Monday, March 30, 2009

Suit Basics: Because we need to start somewhere

I found this cute little diagram below from The Visual Dictionary that will help us get some terms defined. Because if you don't have your lingo down, you'll most like get sucked into getting something that you may or may not want. So, let's get the terms defined first.

Suit: A set of matching outer garments, especially one consisting of a coat with trousers or a skirt (Source: Free Dictionary).
B&BT bottom line: Semi-formal to formal suits should have matching jackets and pants. Just because you purchased it from the part of the store that says "suit separates" doesn't mean that you should mix n' match the tops and bottoms.

Jacket: A jacket is a lightweight, sleeved thigh - or waist-length coat that may be worn by anyone, as jackets are now made for children, adults, the elderly, and even infants. (Source: The Free Dictionary). Jackets can be made of wool, cotton, linen, velvet, silk. Jackets also come in a variety of styles and cuts.
B&BT bottom line: Jacket cut to a man (e.g., English, Italian, American all have different cuts) is like silhouette for a woman. Some women look better in a-line and others look better in mermaid. Know what jacket cut looks good on your guy's body type.

Collar: In clothing, a collar is the part of a shirt, dress, coat or blouse that fastens around or frames the neck. (Source: Free Dictionary).
B&BT bottom line: Collar for a man is similar to neckline for a woman. Look for collars that are proportional and complementary to your groom's face shape.

Lapel: The part of a garment, such as a coat or jacket, that is an extension of the collar and folds back against the breast. (Source: Free Dictionary)
B&BT bottom line: This is NOT the collar of the jacket, as it may be commonly misunderstood as being. Watch out for wide lapels (unless your intention is to look like John Travolta in Saturday Night Fever). The lapel button also functions as a boutonniere holder.

Necktie (also tie): A narrow fabric band of varying length worn around the neck and tied in a knot or bow close to the throat.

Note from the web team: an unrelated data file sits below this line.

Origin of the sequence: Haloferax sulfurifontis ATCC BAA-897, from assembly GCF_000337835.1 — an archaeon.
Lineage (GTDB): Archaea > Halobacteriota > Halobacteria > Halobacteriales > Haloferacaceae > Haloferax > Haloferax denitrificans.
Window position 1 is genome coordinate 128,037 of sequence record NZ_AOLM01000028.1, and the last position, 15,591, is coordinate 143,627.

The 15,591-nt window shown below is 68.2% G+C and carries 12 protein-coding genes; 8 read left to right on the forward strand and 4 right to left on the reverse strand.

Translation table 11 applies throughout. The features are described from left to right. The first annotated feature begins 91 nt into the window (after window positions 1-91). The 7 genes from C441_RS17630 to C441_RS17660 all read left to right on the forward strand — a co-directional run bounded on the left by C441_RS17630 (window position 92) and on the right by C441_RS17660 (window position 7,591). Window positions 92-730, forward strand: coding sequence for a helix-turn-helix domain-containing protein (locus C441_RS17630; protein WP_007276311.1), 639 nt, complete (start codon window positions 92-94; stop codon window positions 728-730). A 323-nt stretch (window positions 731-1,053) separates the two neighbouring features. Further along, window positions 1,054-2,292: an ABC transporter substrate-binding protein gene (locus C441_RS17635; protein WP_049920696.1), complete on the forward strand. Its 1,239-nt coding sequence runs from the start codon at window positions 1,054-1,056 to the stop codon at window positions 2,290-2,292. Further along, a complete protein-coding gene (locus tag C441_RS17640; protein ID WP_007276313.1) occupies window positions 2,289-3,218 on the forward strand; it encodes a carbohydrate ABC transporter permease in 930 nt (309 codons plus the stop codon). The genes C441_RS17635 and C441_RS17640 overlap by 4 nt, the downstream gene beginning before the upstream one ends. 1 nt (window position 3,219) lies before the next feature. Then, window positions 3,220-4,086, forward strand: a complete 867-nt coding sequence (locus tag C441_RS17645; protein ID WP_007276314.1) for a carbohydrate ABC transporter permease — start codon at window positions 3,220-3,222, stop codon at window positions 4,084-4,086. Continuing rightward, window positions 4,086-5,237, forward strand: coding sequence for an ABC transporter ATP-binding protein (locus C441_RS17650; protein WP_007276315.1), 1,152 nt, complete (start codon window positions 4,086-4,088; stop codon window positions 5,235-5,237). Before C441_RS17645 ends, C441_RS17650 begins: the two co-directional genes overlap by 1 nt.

B&BT bottom line: Tell your groom to know his knots. Don't get clip-ons....just don't.

Waistcoat: A short, sleeveless, collarless garment worn especially over a shirt and often under a suit jacket; a vest. (Source: Free Dictionary)
B&BT bottom line: Love them. For less formal weddings, vests that match the suit material are very cute. For more formal weddings, vests that match the neckwear are key.

Sleeve: A part of a garment that covers all or part of an arm. (Source: Free Dictionary)
B&BT bottom line: Sleeve length should be about 1/4" to 1/2" shorter than your shirt sleeve. Also, a sleeve is not a napkin, hanky or tissue. Enough said.

Sleeve Buttons: 3 or 4 buttons that line the jacket sleeve opening.
B&BT bottom line: There are lots of reasons why there are sleeve buttons. A sign of a high-quality suit is workable sleeve buttons.

Pockets: A small baglike attachment forming part of a garment and used to carry small articles, as a flat pouch sewn inside a pair of pants or a piece of material sewn on its sides and bottom to the outside of a shirt. (Source: Free Dictionary)
B&BT bottom line: Flap pockets like the one shown above are less formal. Jetted pockets do not have a flap on top. It's a narrow horizontal slit and is nearly invisible.

Trouser: An outer garment for covering the body from the waist to the ankles, divided into sections to fit each leg separately. (Source: Free Dictionary)
B&BT bottom line: Don't skimp on alterations here. Trouser length and fit are key to your groom's look. Get a tailor to hem the pants so that the bottoms graze the tops of your shoes.

Next post? We'll talk tuxedos.

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